Safi barracks protestors arrested by police

Some 100 asylum seekers in detention have been arrested by police after organisning a protest inside Safi barracks.

Beds were reportedly broken and stones dislodged from walls according to confirmed reports.

Soldiers had to use riot gears, including tear gas, batons and shields to protect themselves from the stones thrown by the rioters. Mattresses were reportedly set on fire as four platoons of soldiers and two platoons of police had to be deployed.

The protest followed news that some 271 appeals on rejected asylum claims had been confirmed. The asylum seekers are believed to be now awaiting deportation to their countries of origin in the Horn of Africa, although some of them say they entered Malta after fleeing the Libyan civil war.

In practice, deportation is unlikely to happen at this moment in time given the state of the countries in the Horn of Africa, NGO sources said. Since the deportation of some 250 Eritreans back in 2002, which earned international criticism after a revealing report from Amnesty International of inhumane treatment at the hands of Eritrean authorities, Malta has never deported failed asylum seekers to  Eritrea, Somalia, and Ethiopia.

Lt Col Brian Gatt told journalists that following the news that their call for asylum status had been rejected twice, the immigrants broke beds, set mattresses on fire and hurled stones at the officers.

“The situation escalated to the point that we had to call in the Police and the Armed Forces,” Gatt said. “Those arrested will be taken to court and arraigned over damages caused amongst others.”

Gatt added that those immigrants who did not form part of the riots complied with their orders. He also said that the majority of the rioters were from West Africa, even though they were mixed.

Asylum seekers told journalists that they “wanted freedom” and complained that whenever they are sick they are only administrated paracetamol tablets.

They also complained of being given “bad treatment at hospital”.

The protest got underway early at 7:45am, reportedly after sewage was thrown at the Head of Detention Services after breaking the news that their call for asylum had been rejected.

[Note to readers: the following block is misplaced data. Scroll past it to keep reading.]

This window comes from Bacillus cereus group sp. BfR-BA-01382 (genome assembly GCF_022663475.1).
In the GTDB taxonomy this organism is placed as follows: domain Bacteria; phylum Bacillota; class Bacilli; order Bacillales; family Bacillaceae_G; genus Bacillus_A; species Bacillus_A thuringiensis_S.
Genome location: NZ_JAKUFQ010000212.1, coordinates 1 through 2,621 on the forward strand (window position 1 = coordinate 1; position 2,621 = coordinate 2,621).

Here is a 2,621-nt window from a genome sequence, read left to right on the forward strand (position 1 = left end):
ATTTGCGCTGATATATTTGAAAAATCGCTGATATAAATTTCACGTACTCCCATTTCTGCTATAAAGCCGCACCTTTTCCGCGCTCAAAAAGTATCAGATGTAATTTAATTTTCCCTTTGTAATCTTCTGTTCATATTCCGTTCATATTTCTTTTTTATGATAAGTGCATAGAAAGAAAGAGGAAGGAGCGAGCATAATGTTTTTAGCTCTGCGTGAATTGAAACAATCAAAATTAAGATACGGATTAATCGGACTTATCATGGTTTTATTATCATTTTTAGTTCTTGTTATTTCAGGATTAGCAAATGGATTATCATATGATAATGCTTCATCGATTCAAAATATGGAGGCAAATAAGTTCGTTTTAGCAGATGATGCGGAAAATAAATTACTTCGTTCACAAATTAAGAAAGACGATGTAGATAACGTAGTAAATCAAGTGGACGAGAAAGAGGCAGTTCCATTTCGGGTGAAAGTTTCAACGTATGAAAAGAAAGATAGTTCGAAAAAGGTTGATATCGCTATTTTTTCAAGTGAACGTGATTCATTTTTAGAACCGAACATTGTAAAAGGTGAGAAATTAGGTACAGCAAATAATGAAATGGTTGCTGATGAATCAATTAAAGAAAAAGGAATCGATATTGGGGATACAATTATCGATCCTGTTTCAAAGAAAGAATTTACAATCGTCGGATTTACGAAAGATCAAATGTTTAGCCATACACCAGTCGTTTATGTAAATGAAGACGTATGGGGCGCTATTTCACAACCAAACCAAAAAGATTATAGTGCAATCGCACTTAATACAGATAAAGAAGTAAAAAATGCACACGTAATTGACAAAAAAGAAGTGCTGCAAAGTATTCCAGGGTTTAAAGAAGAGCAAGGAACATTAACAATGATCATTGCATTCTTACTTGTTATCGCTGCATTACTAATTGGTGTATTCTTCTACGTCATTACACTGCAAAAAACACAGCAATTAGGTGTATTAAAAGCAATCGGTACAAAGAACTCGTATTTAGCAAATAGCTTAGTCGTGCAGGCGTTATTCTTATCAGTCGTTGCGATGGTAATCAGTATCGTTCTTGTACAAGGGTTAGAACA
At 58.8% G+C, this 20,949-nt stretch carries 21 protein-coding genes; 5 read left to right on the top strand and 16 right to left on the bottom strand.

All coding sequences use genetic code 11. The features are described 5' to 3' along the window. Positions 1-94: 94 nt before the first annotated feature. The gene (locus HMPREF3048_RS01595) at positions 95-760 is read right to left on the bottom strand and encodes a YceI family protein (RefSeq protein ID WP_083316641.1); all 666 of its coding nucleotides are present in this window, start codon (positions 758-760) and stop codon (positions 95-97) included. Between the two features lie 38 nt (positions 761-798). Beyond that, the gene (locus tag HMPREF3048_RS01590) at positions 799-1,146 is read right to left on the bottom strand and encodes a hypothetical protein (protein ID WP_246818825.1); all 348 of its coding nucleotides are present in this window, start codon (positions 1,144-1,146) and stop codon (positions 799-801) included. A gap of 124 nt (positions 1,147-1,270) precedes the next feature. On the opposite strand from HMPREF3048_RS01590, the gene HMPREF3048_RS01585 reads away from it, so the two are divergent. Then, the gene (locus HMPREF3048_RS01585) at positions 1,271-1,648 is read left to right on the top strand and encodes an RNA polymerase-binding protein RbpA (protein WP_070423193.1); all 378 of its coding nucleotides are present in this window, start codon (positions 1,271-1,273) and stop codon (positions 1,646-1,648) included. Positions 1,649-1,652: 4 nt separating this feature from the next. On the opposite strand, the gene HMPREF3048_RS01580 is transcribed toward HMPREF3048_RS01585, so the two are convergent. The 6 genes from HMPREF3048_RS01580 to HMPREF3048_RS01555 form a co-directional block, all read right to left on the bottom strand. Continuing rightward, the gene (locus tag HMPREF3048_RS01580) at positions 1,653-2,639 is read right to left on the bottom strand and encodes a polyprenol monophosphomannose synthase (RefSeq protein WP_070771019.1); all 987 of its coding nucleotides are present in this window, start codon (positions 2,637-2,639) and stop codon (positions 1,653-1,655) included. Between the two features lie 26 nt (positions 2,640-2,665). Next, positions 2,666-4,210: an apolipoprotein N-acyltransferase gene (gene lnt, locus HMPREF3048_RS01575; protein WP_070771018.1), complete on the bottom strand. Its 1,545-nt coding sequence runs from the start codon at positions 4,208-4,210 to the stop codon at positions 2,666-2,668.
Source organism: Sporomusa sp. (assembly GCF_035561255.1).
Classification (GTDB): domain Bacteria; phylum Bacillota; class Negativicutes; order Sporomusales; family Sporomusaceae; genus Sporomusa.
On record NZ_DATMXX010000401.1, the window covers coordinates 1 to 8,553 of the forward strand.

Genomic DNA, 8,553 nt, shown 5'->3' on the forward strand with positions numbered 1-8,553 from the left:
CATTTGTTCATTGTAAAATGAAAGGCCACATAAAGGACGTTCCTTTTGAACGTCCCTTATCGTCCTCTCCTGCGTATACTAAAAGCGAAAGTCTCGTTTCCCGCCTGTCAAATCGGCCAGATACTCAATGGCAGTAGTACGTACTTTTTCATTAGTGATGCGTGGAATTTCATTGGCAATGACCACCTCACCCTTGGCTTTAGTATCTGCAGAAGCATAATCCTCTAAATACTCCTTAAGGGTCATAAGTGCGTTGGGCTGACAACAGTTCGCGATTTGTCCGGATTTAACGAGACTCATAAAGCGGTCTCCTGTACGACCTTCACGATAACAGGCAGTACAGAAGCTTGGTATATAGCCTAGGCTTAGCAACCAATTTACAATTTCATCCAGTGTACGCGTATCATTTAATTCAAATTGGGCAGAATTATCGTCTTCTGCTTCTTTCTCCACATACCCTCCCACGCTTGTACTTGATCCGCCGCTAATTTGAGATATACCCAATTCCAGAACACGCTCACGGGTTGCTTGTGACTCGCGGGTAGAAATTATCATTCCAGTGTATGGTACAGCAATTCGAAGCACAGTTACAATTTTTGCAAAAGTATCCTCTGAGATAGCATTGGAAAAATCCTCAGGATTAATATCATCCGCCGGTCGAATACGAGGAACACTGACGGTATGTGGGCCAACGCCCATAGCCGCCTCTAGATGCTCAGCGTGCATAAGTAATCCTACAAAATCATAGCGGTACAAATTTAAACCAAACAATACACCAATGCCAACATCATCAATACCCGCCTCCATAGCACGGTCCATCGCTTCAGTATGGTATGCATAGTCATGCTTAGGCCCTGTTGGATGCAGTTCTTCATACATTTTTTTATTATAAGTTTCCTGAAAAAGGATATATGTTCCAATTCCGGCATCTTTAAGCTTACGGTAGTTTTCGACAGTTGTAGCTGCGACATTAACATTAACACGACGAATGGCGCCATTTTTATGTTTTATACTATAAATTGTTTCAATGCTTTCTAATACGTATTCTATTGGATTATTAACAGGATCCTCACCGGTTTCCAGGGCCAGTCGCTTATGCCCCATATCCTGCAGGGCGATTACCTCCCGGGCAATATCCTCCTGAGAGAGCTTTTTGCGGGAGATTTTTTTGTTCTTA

Army public relations officer Major Ivan Consiglio said the situation "was contained". He was not however able to say whether anyone had been injured in the riots.

One asylum seeker who covered his face with a white shirt so as not to be recognised, told MaltaToday that he had fled Libya when the war broke out, leaving behind him his wife and children.

He claimed that “Malta had taken away my mobile phone and money” and that the country “is like Libya and not Europe”.

Other asylum seekers said they wanted to leave the island and go to Italy.

Another one asked journalists: “How would you feel if you were put in detention for six months?” 

Asked what would they do should they be given freedom - even though they had no money - the asylum seekers said they would ask for their money back and seek work.

As protesters were handcuffed and taken to the Police Depot for interrogation, the asylum seekers started shouting “they want to take our brothers to prison.”

Once it has been found that many of these people do not qualify for humanitarian status, surely the answer - now - is not to leave them in detention, but to repatriate them without further ado.
Send them back to their native countries. Malta is ours and we have the right to defend it against such acts. The Police and the Army did their job because they where deliberately attacked by these aliens which should not even be here. Now it is about time that the government speeds up the repatriation process for these aliens.
Krista Sullivan